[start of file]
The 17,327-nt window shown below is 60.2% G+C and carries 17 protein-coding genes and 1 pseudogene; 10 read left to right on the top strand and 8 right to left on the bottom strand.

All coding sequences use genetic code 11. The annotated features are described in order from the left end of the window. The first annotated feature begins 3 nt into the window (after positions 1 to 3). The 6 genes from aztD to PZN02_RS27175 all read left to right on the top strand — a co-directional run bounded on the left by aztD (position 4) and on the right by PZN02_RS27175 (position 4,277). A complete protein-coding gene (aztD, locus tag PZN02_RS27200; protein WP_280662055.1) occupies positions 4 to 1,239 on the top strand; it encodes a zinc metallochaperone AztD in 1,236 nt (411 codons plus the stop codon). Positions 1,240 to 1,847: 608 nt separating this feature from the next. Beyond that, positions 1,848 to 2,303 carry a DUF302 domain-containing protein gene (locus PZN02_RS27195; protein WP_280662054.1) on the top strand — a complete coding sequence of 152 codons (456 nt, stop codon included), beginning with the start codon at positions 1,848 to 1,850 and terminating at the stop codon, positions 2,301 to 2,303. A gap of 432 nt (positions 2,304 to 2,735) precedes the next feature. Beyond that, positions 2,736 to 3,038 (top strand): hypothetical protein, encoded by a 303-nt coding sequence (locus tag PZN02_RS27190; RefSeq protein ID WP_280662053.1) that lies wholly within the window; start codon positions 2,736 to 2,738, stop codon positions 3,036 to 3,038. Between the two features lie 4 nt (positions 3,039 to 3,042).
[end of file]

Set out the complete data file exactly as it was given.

The 17,327-nt window shown below is 60.2% G+C and carries 17 protein-coding genes and 1 pseudogene; 10 read left to right on the top strand and 8 right to left on the bottom strand.

All coding sequences use genetic code 11. The annotated features are described in order from the left end of the window. The first annotated feature begins 3 nt into the window (after positions 1 to 3). The 6 genes from aztD to PZN02_RS27175 all read left to right on the top strand — a co-directional run bounded on the left by aztD (position 4) and on the right by PZN02_RS27175 (position 4,277). A complete protein-coding gene (aztD, locus tag PZN02_RS27200; protein WP_280662055.1) occupies positions 4 to 1,239 on the top strand; it encodes a zinc metallochaperone AztD in 1,236 nt (411 codons plus the stop codon). Positions 1,240 to 1,847: 608 nt separating this feature from the next. Beyond that, positions 1,848 to 2,303 carry a DUF302 domain-containing protein gene (locus PZN02_RS27195; protein WP_280662054.1) on the top strand — a complete coding sequence of 152 codons (456 nt, stop codon included), beginning with the start codon at positions 1,848 to 1,850 and terminating at the stop codon, positions 2,301 to 2,303. A gap of 432 nt (positions 2,304 to 2,735) precedes the next feature. Beyond that, positions 2,736 to 3,038 (top strand): hypothetical protein, encoded by a 303-nt coding sequence (locus tag PZN02_RS27190; RefSeq protein ID WP_280662053.1) that lies wholly within the window; start codon positions 2,736 to 2,738, stop codon positions 3,036 to 3,038. Between the two features lie 4 nt (positions 3,039 to 3,042).